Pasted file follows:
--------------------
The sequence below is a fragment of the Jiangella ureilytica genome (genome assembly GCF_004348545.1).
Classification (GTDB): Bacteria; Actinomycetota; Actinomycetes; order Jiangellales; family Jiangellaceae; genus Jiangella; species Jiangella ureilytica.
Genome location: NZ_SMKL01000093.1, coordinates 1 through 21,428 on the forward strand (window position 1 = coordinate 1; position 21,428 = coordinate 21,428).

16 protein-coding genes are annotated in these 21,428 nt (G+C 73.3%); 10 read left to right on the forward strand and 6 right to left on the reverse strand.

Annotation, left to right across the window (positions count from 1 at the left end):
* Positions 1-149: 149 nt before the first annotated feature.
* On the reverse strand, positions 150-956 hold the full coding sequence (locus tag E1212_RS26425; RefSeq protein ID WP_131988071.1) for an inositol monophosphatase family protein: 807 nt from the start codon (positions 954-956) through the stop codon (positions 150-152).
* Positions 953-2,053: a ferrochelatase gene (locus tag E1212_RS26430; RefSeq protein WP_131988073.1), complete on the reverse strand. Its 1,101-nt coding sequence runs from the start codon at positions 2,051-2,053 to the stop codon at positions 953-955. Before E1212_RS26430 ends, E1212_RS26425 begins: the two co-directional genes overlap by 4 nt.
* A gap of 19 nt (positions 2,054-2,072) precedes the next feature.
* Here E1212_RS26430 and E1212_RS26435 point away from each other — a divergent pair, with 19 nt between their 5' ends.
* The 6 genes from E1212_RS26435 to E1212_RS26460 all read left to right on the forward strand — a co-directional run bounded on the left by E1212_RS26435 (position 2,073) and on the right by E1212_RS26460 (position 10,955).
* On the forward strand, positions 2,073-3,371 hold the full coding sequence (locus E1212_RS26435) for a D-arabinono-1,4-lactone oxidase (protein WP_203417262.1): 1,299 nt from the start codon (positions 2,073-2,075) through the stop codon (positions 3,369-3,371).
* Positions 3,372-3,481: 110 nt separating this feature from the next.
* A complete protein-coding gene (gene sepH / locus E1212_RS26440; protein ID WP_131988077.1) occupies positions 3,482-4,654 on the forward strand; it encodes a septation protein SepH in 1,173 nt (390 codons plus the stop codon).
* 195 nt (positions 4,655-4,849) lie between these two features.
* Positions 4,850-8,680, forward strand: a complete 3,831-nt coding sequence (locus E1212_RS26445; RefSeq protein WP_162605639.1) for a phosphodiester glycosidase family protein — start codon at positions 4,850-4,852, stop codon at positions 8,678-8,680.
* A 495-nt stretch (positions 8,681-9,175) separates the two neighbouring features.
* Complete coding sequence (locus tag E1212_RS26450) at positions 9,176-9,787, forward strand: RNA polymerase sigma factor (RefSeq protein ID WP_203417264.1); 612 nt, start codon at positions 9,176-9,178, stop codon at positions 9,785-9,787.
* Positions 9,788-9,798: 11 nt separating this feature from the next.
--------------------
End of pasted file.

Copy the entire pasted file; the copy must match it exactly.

The sequence below is a fragment of the Jiangella ureilytica genome (genome assembly GCF_004348545.1).
Classification (GTDB): Bacteria; Actinomycetota; Actinomycetes; order Jiangellales; family Jiangellaceae; genus Jiangella; species Jiangella ureilytica.
Genome location: NZ_SMKL01000093.1, coordinates 1 through 21,428 on the forward strand (window position 1 = coordinate 1; position 21,428 = coordinate 21,428).

16 protein-coding genes are annotated in these 21,428 nt (G+C 73.3%); 10 read left to right on the forward strand and 6 right to left on the reverse strand.

Annotation, left to right across the window (positions count from 1 at the left end):
* Positions 1-149: 149 nt before the first annotated feature.
* On the reverse strand, positions 150-956 hold the full coding sequence (locus tag E1212_RS26425; RefSeq protein ID WP_131988071.1) for an inositol monophosphatase family protein: 807 nt from the start codon (positions 954-956) through the stop codon (positions 150-152).
* Positions 953-2,053: a ferrochelatase gene (locus tag E1212_RS26430; RefSeq protein WP_131988073.1), complete on the reverse strand. Its 1,101-nt coding sequence runs from the start codon at positions 2,051-2,053 to the stop codon at positions 953-955. Before E1212_RS26430 ends, E1212_RS26425 begins: the two co-directional genes overlap by 4 nt.
* A gap of 19 nt (positions 2,054-2,072) precedes the next feature.
* Here E1212_RS26430 and E1212_RS26435 point away from each other — a divergent pair, with 19 nt between their 5' ends.
* The 6 genes from E1212_RS26435 to E1212_RS26460 all read left to right on the forward strand — a co-directional run bounded on the left by E1212_RS26435 (position 2,073) and on the right by E1212_RS26460 (position 10,955).
* On the forward strand, positions 2,073-3,371 hold the full coding sequence (locus E1212_RS26435) for a D-arabinono-1,4-lactone oxidase (protein WP_203417262.1): 1,299 nt from the start codon (positions 2,073-2,075) through the stop codon (positions 3,369-3,371).
* Positions 3,372-3,481: 110 nt separating this feature from the next.
* A complete protein-coding gene (gene sepH / locus E1212_RS26440; protein ID WP_131988077.1) occupies positions 3,482-4,654 on the forward strand; it encodes a septation protein SepH in 1,173 nt (390 codons plus the stop codon).
* 195 nt (positions 4,655-4,849) lie between these two features.
* Positions 4,850-8,680, forward strand: a complete 3,831-nt coding sequence (locus E1212_RS26445; RefSeq protein WP_162605639.1) for a phosphodiester glycosidase family protein — start codon at positions 4,850-4,852, stop codon at positions 8,678-8,680.
* A 495-nt stretch (positions 8,681-9,175) separates the two neighbouring features.
* Complete coding sequence (locus tag E1212_RS26450) at positions 9,176-9,787, forward strand: RNA polymerase sigma factor (RefSeq protein ID WP_203417264.1); 612 nt, start codon at positions 9,176-9,178, stop codon at positions 9,785-9,787.
* Positions 9,788-9,798: 11 nt separating this feature from the next.